They provide mental health services, such as diagnosis and counseling, advocate for clients who are unable to do so themselves, provide direct care services, such as housing assistance and help clients obtain social services benefits. The ability to remain open-minded and unbiased while gathering and interpreting data, otherwise known as critical thinking, is crucial for helping clients to the fullest extent possible. In fact, according to Nadia Islam, a social work professor at the University of Southern California School of Social Work, critical thinking is one of the top five skills required to be a successful social worker.
Posted on November 30, by Scott Alexander [epistemic status: My bias is against the current college system doing much good. I have tried not to be bogged down by this bias, but take it into account when reading my interpretations below.
An earlier version of this post claimed that one paper had shown a u-shaped relationship between time spent in college and critical thinking.
A commenter pointed out this was true only of a subset in two-year colleges, but not of four-year colleges or college in general — which shows the expected linear relationship.
I am sorry for the error, and correcting it somewhat increases my confidence in college building critical thinking. The evidence sort of supports him, but with the usual caveats and uncertainties. First of all, what the heck is critical thinking? Luckily, we have a very objective scientific answer: Most studies on this issue are terrible because they lack control groups.
That is, they measure students when they enter college, measure them again when they leave college, and find that their critical thinking ability has improved.
But this could be for any number of reasons. Maybe older people generally have better critical thinking than younger people.
Maybe life experience builds critical thinking. Maybe college had nothing to do with any of it. The best meta-analysis of such studies, MacMillanfinds exactly this, and concludes: Overall these studies suggest that seniors, in the main, are probably better at critical thinking than freshmen.
However, since the most compelling data were gathered through weak pretest-posttest or longitudinal designs, it is difficult to separate out the effect of college from the maturational effects that occur despite college.
But in any case we need a better study design to conclude anything from this. There are two studies with moderately good designs, both by a guy named Pascarella.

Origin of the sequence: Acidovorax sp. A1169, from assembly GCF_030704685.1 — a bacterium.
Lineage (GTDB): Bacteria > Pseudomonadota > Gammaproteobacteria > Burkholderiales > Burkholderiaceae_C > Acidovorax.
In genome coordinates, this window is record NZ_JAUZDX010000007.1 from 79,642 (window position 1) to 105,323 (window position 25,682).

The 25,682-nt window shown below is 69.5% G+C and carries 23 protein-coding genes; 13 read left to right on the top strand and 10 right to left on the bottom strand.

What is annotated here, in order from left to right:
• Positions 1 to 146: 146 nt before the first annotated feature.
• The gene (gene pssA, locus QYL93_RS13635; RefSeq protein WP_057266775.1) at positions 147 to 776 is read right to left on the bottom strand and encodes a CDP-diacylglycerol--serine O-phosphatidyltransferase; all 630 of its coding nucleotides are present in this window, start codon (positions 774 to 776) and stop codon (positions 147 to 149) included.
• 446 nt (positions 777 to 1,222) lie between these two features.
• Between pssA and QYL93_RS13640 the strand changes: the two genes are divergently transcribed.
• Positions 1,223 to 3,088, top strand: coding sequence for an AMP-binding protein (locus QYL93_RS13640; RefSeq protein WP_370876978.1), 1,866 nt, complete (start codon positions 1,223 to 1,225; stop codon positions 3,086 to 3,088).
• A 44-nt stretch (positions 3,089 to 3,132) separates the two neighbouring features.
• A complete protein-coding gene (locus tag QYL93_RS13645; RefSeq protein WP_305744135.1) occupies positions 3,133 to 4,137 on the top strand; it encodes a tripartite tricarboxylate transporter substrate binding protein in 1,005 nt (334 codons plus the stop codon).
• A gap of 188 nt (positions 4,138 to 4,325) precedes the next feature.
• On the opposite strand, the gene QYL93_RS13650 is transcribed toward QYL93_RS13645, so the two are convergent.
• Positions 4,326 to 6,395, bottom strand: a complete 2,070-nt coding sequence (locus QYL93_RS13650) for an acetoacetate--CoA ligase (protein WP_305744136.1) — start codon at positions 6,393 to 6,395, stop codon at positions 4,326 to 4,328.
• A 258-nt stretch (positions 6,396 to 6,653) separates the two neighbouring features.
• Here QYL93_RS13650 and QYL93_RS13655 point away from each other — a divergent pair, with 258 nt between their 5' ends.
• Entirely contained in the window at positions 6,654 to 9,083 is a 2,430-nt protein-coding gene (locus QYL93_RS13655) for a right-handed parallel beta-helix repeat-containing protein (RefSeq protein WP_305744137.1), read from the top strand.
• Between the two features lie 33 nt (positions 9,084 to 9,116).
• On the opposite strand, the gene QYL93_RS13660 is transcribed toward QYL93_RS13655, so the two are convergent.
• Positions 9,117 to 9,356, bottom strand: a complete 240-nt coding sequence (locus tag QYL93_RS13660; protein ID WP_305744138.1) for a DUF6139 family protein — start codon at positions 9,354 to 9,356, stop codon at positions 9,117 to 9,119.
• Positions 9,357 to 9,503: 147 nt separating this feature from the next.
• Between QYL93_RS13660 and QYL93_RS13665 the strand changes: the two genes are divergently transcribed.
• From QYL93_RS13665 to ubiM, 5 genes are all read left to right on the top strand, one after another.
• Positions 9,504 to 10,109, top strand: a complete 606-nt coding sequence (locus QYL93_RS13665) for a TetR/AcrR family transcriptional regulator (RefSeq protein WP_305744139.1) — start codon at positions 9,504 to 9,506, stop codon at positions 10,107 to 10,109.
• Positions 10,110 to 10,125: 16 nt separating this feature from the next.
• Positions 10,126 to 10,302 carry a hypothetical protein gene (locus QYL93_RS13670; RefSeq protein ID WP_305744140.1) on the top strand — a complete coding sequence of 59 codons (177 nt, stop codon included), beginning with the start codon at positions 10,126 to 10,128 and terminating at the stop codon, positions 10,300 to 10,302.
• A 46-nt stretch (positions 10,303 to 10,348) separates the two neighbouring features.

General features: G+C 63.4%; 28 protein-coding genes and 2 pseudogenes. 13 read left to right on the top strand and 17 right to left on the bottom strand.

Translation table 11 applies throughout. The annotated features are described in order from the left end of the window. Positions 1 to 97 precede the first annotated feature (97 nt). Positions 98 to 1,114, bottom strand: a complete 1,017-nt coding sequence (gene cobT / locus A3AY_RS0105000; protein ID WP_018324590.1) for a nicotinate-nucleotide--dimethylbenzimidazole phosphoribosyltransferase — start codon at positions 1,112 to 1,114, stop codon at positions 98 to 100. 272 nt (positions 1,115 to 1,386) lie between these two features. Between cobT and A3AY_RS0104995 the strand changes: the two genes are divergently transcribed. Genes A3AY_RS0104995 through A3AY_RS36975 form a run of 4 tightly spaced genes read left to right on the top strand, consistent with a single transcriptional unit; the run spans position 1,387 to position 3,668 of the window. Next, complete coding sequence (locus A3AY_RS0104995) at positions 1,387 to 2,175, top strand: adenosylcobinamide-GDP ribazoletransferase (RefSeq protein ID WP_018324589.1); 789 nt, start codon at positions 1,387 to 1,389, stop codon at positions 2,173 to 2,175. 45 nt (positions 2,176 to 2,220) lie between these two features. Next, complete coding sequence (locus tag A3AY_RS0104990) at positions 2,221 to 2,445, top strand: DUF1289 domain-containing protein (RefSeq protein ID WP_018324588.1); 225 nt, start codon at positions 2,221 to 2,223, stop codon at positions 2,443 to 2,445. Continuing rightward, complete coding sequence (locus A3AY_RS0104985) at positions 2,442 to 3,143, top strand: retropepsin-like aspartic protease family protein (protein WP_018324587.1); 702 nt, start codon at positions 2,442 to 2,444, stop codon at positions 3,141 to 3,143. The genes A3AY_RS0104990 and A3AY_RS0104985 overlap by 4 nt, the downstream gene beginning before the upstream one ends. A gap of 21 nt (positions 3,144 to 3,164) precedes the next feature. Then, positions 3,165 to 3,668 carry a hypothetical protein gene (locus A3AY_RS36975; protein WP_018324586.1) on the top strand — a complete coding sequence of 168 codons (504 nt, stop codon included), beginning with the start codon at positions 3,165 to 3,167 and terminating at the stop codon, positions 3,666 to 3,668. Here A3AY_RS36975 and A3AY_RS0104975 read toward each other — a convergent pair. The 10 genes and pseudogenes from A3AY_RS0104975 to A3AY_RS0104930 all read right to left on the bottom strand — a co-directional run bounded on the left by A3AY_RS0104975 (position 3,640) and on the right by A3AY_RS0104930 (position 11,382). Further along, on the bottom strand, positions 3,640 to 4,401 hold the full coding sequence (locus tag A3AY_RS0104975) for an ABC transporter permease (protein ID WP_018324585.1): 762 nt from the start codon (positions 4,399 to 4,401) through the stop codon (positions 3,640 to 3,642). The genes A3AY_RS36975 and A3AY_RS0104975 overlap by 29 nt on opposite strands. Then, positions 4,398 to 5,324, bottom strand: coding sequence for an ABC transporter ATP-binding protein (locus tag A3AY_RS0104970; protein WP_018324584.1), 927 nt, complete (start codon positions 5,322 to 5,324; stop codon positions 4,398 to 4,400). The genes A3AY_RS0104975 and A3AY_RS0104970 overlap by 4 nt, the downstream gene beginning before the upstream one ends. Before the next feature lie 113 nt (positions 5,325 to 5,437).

The first compares 30 college students to 17 matched non-college students and follows them up for one year. The secondlarger study compares students doing college full-time to students doing college part-time, under the theory that if college is causing the effect, then a little college should cause a small effect, but lots of college should cause a big effect.
They find this in the four-year college sample, and a garbled u-shaped mess in the two-year college sample. At least the four-year sample, which is what most people are interested in, looks good. On the other hand, some other studies find less impressive effect sizes.
Arum and Roska recently wrote a book on this kind of thing, Academically Adriftand they find that two years of college start of freshman to end of sophomore only increases critical thinking by 0. According to one review: College entrance to end of sophomore ie half of college improves critical thinking by 0.
In contrast, during the s students developed their skills at twice the rate: Four years of college need not produce an effect twice as great as two years of college, any more than a space heater that increases the temperature of a room 10 degrees after being left on for one hour will increase the temperature degrees after being left on for a year.
Indeed, some studies suggest that most of the gains happen in freshman year.We can use critical thinking to enhance work processes and improve social institutions. Some people believe that critical thinking hinders creativity because it requires following the rules of logic and rationality, but creativity might require breaking rules.
The Importance of Critical Thinking and Ethical Decision Making on Social Work Words | 5 Pages It is my belief that in order for someone in the social work profession to serve vulnerable populations it was intended to serve, it is imperative to use critical thinking and ethical decision making in tandem to achieve the optimal result.
The Importance of Critical Thinking and Ethical Decision Making on Social Work Words 5 Pages It is my belief that in order for someone in the social work profession to serve vulnerable populations it was intended to serve, it is imperative to use critical thinking and ethical decision making in tandem to achieve the optimal result.
Over Thanksgiving, I was discussing tulip subsidies with the pro-Bernie-Sanders faction of my family, and my uncle claimed that we needed college because “it teaches you how to think critically”.. The evidence sort of supports him, but with the usual caveats and uncertainties.
First of all, what the heck is critical thinking? Critical Thinking and the Social Studies Teacher. by Mike Yell The advance of knowledge has been achieved not because the mind is capable of memorizing what teachers say but because it can be disciplined to ask probing questions and pursue them in a reasoned, self-critical way.
Critical thinking in social work is not critical thinking in philosophy, education, or even nursing; its use in social work sheds light on purposes, problems, and conflicts unique to the field. Thus, through an analysis of what the social work literature has taken critical thinking to mean, this review can also inform discussion of how social.